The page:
Teaching Microaggressions, Identity, and Social Justice: A Reflective, Experiential and Collaborative Pedagogical Approach

Kenny Kwong


The purpose of social work is actualized through its commitment to diversity and differences in practice, as well as human rights, social, economic, and environmental justice.  A review of literature on microaggressions and oppression against marginalized and vulnerable populations suggests important themes that social work instructors need to examine with students. It is unclear to what extent instructors use pedagogical tools to gain knowledge, skills, and critical consciousness to navigate social justice contents and manage difficult conversations with diverse student groups in class settings.  Not much attention is paid in social work education on how well instructors are prepared to teach this content in depth and what challenges they face when facilitating highly sensitive and difficult discussions with students.  This article described and evaluated five sets of reflective, experiential, and collaborative activities in a social justice course designed to help social work students examine the histories of various identity groups that have experienced discrimination and oppression and increase their self-awareness of both privilege and personal bias in one’s life.  These activities include: (1) reflective reading notes; (2) critical reflection paper; (3) brief lecture and experiential class activities and discussion; (4) collaborative group presentations and role-plays; and (5) cultural competency plan.  Thirty-two students completed the evaluation surveys to assess their overall feedback about course activities and 36 students completed anonymous online course evaluations to assess their level of attainment in all course competencies. Student feedback collected in course evaluations and surveys, students’ self-assessment of attainment of course competencies, and the instructor’s critical reflection and self-assessment, suggest that teaching social justice using a reflective, experiential, and collaborative pedagogical approach has a promising potential for advancing course objectives.  Through these activities, students increased their knowledge on a range of topics such as racism, oppression, microaggression, social identities, intersectionality, privilege, and cultural humility, enhanced their understanding of various forms of prejudice and discrimination, and acquired critical skills and cultural competence that have direct application in social work field.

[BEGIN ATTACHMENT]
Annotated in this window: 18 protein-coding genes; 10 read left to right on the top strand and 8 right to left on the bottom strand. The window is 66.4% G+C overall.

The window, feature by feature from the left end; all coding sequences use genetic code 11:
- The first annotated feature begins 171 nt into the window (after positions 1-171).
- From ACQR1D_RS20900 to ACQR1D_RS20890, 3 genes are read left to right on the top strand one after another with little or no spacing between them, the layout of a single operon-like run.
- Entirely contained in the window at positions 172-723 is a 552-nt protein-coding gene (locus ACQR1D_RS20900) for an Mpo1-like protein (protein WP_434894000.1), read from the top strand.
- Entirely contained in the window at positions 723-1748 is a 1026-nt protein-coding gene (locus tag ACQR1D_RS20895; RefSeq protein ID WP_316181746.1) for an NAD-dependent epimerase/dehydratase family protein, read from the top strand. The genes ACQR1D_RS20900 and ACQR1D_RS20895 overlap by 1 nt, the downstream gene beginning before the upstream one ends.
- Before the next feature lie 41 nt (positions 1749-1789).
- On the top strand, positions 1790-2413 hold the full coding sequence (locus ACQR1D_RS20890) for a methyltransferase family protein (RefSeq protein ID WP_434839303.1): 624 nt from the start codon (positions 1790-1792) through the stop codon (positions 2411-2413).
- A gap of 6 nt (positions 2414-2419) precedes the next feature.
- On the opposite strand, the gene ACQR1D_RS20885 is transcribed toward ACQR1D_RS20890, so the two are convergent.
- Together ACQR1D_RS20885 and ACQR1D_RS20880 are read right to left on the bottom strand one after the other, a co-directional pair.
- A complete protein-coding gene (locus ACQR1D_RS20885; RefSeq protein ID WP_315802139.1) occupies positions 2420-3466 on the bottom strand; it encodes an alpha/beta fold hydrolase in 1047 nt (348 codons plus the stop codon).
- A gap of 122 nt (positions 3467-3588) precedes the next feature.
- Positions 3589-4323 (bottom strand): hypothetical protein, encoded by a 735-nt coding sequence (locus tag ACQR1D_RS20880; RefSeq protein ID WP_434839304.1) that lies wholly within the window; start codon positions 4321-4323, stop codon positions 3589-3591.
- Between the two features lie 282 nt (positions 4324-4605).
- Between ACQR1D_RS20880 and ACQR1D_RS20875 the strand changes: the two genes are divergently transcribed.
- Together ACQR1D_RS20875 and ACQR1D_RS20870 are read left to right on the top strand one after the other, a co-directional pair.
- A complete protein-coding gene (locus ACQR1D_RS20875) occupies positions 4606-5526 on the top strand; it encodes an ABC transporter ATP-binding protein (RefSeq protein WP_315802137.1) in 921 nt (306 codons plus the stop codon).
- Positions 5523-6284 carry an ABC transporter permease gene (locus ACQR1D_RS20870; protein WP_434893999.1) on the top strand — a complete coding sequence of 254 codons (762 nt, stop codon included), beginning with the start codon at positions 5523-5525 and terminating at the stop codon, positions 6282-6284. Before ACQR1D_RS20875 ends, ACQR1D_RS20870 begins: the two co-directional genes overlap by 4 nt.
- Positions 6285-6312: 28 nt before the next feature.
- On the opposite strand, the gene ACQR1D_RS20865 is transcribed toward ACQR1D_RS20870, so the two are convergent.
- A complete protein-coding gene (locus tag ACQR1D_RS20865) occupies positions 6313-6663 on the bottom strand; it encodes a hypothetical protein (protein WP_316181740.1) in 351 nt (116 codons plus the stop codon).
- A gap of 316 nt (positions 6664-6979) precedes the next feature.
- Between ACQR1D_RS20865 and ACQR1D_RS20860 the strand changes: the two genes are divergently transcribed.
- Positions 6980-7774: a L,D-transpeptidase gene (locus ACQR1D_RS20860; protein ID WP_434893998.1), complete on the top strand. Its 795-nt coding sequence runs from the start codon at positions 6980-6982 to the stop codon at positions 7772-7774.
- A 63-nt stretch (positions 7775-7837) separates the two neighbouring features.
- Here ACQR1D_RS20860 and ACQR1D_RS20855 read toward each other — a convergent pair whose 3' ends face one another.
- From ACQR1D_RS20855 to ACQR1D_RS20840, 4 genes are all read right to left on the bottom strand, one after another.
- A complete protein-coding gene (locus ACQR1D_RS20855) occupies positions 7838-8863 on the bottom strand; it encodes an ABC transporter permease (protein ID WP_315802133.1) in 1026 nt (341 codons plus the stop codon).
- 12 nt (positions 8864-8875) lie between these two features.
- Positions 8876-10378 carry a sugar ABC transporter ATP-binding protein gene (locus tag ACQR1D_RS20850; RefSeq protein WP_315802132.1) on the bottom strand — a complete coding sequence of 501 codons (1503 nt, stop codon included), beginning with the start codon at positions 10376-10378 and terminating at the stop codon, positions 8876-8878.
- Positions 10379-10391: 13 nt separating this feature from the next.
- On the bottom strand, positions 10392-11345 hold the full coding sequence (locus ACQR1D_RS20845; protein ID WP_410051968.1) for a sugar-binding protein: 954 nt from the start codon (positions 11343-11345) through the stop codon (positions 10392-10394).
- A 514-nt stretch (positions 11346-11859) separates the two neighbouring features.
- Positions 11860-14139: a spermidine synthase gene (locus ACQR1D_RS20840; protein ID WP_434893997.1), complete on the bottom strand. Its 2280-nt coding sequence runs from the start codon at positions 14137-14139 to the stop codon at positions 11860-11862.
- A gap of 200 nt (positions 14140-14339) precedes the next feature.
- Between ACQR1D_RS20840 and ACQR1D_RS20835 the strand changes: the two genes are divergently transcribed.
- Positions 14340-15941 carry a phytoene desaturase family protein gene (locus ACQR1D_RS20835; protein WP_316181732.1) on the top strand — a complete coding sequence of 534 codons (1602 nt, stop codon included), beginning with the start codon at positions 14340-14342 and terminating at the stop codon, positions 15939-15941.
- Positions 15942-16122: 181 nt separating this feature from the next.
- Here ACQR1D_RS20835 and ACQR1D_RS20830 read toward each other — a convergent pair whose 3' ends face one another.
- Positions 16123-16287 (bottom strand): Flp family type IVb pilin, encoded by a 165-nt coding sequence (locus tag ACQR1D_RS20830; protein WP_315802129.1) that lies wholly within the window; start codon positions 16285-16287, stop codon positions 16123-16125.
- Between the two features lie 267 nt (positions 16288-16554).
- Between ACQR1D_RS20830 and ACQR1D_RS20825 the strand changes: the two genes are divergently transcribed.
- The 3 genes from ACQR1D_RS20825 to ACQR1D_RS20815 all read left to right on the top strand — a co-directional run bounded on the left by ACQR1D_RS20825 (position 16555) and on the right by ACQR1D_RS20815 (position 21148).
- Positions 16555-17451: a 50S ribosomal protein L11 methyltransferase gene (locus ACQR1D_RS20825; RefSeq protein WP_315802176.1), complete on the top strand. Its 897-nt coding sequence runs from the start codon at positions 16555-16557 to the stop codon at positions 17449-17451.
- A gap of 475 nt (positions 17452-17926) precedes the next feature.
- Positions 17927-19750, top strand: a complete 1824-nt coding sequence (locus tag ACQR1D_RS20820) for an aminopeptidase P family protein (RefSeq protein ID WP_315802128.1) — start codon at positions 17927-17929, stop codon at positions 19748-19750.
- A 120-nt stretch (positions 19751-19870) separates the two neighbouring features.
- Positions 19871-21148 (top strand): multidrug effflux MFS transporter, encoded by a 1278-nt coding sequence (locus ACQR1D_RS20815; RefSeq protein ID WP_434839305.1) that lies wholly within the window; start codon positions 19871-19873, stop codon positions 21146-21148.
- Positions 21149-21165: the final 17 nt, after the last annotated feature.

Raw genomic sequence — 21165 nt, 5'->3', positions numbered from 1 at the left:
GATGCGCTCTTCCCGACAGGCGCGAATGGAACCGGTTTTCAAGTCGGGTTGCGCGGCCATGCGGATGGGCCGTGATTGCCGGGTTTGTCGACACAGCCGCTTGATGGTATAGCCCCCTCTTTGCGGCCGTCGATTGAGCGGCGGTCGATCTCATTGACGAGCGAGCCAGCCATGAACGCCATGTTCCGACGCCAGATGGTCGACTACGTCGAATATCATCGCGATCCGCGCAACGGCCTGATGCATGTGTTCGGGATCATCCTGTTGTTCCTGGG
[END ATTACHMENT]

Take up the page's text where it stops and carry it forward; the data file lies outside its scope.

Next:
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DOI: https://doi.org/10.5430/ijhe.v9n4p184


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International Journal of Higher Education
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